For example, a baseline toilet fixture uses 1.6 gallons per flush (gpf) (6 liters) and a baseline urinal consumes 1.0 gpf (3.8 liters). Consider then the bottom line impact of a design strategy that uses 0.5 gpf (1.9 liters) urinals or even water-free urinals and ultra low-flush toilet fixtures (1.0 gpf/3.8 liters). Another key source of water savings is sensor-operated lavatory faucets with 0.5 gallon per minute aerators. These green products reduce consumption because water flows only when a person's hands are in the "active area,"
Project PlanningMost LEED certification requirements are met in the planning phase. Product specification is critical, and often only engineers can guide the building team to maximize point-earning potential by being the authority on products in relation to the LEED criteria.
Measures taken to achieve Water Efficiency objectives can overlap into other LEED categories. Having a command of green products and understanding the intent of the LEED criteria can help maximize point-earning potential. For example, low-flow urinals contribute to achieving water efficiency goals. Additionally, the same product may be manufactured from recycled content, as well as being regionally manufactured (within a 500-mile radius of the project site)-both of which can contribute to achieving multiple Materials and Resources points.
To attain the highest possible LEED rating, all water-consuming fixtures should be selected for their ability to meet the intent and requirements of the LEED credits. They should, of course, conserve water, provide durability for long-lasting service and maintain the standard of performance to which people are accustomed. This is an important point for engineers because poor-performing technologies will result in waste, i.e., double flushing, which negates conservation, and may well cause additional costs in operations and maintenance due to clogged toilets and overflowing bowls.
In essence, to earn true acceptance, green products simply must use less water to do the same job without anyone noticing.
RetrofitsAs more building owners are now choosing to reinvest in existing structures, plumbing retrofits are becoming more common to allow for accessibility, provide increased hygiene and decrease water consumption. This reinvestment trend has led to the development of LEED standards for existing buildings to document the higher levels of efficiency and address the operation and upgrades of existing buildings that do not require major renovation.
LEED for Existing Buildings (LEED-EB) provides engineers the opportunity to market their services to owners and operators of all existing buildings by explaining the financial and environmental benefits of sustainable facilities. LEED-EB covers a significant market, with more than 4.6 million buildings in the United States already standing and billions of square feet of existing space that would benefit from the green design approach.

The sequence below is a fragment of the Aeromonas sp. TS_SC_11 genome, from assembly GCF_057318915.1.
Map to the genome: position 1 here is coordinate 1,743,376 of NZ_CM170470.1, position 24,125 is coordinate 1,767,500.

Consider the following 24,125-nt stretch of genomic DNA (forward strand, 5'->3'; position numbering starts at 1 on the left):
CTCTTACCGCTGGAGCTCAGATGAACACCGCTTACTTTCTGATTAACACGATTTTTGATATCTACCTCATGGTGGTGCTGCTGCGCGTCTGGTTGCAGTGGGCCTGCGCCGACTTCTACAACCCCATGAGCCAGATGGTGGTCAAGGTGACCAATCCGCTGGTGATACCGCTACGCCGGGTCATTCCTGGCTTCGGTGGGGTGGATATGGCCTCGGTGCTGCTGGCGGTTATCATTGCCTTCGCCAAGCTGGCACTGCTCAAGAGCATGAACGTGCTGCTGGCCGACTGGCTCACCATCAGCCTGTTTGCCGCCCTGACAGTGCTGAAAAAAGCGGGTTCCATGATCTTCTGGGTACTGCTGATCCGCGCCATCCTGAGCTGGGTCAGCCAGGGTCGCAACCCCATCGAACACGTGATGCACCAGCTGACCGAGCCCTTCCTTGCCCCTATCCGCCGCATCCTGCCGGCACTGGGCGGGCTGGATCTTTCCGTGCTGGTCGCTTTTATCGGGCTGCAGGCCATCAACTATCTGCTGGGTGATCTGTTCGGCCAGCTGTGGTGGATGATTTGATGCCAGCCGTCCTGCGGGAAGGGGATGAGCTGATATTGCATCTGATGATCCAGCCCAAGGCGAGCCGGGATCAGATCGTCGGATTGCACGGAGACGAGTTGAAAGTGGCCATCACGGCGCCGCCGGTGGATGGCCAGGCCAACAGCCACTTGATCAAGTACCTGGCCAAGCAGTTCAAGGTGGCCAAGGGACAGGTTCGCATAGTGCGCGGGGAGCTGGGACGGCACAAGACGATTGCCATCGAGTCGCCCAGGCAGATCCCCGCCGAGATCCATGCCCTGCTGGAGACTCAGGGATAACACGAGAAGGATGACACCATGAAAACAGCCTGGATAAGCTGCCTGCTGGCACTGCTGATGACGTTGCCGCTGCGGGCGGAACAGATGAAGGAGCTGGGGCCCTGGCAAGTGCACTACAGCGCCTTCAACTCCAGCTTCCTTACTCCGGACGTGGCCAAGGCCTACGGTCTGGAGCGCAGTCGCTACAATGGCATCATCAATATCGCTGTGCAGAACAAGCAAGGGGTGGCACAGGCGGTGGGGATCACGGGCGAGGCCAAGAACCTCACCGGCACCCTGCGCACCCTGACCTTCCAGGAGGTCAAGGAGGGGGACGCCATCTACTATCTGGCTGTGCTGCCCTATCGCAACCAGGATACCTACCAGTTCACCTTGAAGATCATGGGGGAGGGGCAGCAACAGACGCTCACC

For these existing buildings, one of the first elements to examine to earn LEED points is the restroom-specifically, flushing technologies. The advantage of retrofitting old flushometers is that products have vastly improved in terms of water efficiency over the past decades.
Flushometer technology for virtually every type of building is the industry standard due to its ability to precisely meter water and recycle quickly for consecutive users. However, plumbing engineers must be careful in their specifications, as some flush valves allow external adjustment of the amount of water used to flush the fixture, which can negate conservation efforts.
A new technology that provides immediate and drastic water savings is water-free urinals that connect directly to existing drainlines for simple retrofit applications. Water-free urinals have been developed to maximize conservation efforts without sacrificing hygiene, using a liquid-sealed cartridge to form a barrier between the open air and urine, which prevents any odors from escaping from the drainline. While codes and standards still limit their use in some areas, this technology is gaining strong support. Other retrofit options include upgrades of manual faucet units into touchless models that can have a large impact on water consumption.
Of course, there are additional design elements that affect water conservation in relation to LEED and operation and maintenance (O&M) costs, but starting in the restroom with the most conspicuous water-wasting culprits makes the most sense for existing space.